Your Rights and Duties as a Crime Victim in South Africa. The Victims Charter is a special list of rules that helps people who have been harmed. A set of very important rules called the Minimum Service Standard says what different parts of the government, like the police, should do to help when someone has been hurt.
YOUR RIGHTS AS A CRIME VICTIM
In South Africa, special services are provided to crime victims. These services uphold your rights as outlined in the Victims Charter. Additionally, they implement a Minimum Service Standard for Victims of Crime.
The Victims’ Charter lists 7 Rights:
- Authorities must treat you with fairness and with respect for your dignity and privacy.
- The right to offer information.
- And the right to receive information.
- The right to protection.
- Also the right to assistance.
- The right to compensation.
- Finally, the right to restitution.
Your Rights and Duties as a Crime Victim
Authorities must treat you with fairness and show respect for your dignity and privacy.
- This means that if someone is hurt, others should treat them with kindness and in a way that makes them feel valued. They should also ensure the safety of their private information.
- Inform the police about yourself and any of your special needs, so that your right to dignity can be upheld.
The Right to Offer Information: Crime Victim
- If you know something about what happened, then tell the people who are trying to help.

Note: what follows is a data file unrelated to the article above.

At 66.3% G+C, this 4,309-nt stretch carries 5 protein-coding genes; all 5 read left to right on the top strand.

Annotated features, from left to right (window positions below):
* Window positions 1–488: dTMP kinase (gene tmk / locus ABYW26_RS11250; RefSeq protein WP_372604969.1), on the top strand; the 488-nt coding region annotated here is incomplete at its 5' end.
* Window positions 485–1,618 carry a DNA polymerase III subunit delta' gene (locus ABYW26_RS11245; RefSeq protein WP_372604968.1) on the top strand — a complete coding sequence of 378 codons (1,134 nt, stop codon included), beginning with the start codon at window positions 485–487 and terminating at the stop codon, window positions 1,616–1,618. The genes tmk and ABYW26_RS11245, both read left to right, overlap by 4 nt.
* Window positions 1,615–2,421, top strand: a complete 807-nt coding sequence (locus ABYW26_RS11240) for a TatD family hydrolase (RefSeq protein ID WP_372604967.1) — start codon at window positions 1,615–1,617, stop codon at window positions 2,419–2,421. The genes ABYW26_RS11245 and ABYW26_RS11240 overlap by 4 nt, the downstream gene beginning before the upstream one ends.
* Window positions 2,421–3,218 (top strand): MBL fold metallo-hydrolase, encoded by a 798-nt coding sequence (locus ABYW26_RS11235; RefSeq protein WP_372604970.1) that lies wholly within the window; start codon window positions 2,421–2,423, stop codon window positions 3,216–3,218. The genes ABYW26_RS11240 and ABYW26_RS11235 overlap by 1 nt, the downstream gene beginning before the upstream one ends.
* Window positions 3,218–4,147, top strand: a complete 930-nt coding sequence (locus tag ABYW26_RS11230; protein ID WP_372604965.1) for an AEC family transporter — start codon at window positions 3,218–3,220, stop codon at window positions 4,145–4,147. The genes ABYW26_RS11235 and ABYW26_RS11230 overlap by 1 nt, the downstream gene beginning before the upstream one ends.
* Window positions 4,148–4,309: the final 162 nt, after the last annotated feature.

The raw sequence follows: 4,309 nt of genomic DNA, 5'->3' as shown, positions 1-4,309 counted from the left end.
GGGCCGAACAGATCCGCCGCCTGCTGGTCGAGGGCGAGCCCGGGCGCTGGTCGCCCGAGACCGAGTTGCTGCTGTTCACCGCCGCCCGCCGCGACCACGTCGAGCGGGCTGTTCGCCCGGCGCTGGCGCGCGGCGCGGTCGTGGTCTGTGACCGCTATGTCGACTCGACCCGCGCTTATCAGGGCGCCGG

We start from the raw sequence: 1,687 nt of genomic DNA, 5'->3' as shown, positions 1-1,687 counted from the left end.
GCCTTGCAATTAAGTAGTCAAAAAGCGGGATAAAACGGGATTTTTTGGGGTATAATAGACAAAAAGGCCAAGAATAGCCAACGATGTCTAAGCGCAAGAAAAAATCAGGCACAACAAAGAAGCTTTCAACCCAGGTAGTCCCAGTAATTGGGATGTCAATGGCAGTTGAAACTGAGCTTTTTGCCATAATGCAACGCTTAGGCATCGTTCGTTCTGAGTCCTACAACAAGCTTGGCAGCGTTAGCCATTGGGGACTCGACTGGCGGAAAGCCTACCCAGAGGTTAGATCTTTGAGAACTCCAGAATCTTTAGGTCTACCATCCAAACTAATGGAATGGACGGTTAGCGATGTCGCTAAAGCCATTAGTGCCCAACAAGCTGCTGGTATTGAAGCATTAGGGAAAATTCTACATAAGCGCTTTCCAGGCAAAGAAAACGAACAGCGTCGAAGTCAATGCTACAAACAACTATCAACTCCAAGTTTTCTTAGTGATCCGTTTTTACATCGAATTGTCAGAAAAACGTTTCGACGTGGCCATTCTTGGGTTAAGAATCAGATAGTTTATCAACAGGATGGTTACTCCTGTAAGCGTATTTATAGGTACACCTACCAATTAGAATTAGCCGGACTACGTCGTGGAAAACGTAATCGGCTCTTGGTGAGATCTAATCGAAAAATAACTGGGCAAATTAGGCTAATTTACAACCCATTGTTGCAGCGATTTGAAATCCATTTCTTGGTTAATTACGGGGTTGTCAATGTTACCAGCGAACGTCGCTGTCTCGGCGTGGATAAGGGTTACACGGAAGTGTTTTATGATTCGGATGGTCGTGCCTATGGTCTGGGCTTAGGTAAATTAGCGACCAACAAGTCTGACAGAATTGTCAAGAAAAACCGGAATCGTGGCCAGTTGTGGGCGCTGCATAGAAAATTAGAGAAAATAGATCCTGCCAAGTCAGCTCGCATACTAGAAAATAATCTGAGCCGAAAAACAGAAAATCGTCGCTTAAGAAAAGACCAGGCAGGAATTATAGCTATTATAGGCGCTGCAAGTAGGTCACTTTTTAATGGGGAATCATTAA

- If you cannot read or write, inform the police and prosecutor.
- Also, let the prosecutor know how the crime affected you and your family. Provide the police and prosecutor with correct information like your address and contact details, and any other information when they ask for it.
- If you need time off work to attend court proceedings, also let the prosecutor know.
The Right to Receive Information: Crime Victim
- You should be told what’s going on, like what might happen next and how you can get help.
- When you don’t receive any information, make sure to ask.
- Also act on the information you receive. For example, arrive on time if you’re required to attend court.
The Right to Protection: Crime Victim
- You should feel safe and be kept away from any more harm.
- If the accused or anyone else related to the accused threatens you, report it to the police and prosecutor. If required, you can then participate in the Witness Protection Programme.
- You can also ask Correctional Services to keep you updated if the accused escapes custody or is transferred.
The right to assistance: Crime Victim
- This means they should get help and support to feel better and recover from what happened.
- Be helpful to all service providers when they require cooperation with the case.
- Follow the procedure as provided by all service providers – report crimes, provide information, and report on time to court.
- Do not obstruct the police and prosecutor in carrying out their duties.
The right to compensation: Crime Victim
- If there are costs because of what happened, like for medicine or counseling, someone should help you pay for it.
- Inform the prosecutor about loss or damage to your property, or injuries you may have sustained as a result of the crime.
- Follow up with the prosecutor about any claims made for compensation.
- Return any money already paid if you do not want the compensation award.
The right to restitution: Crime Victim
- This means if they lost something, like money or things, because of what happened, they should get it back.
- Inform the police and prosecutor about property that the accused has taken from you.
- Submit a request to the prosecutor that your property should be returned to you, in the condition as it was before the crime.
These are like special rules to make sure that people who have been hurt are taken care of and treated fairly. It’s important because everyone deserves to be safe and get help when they need it.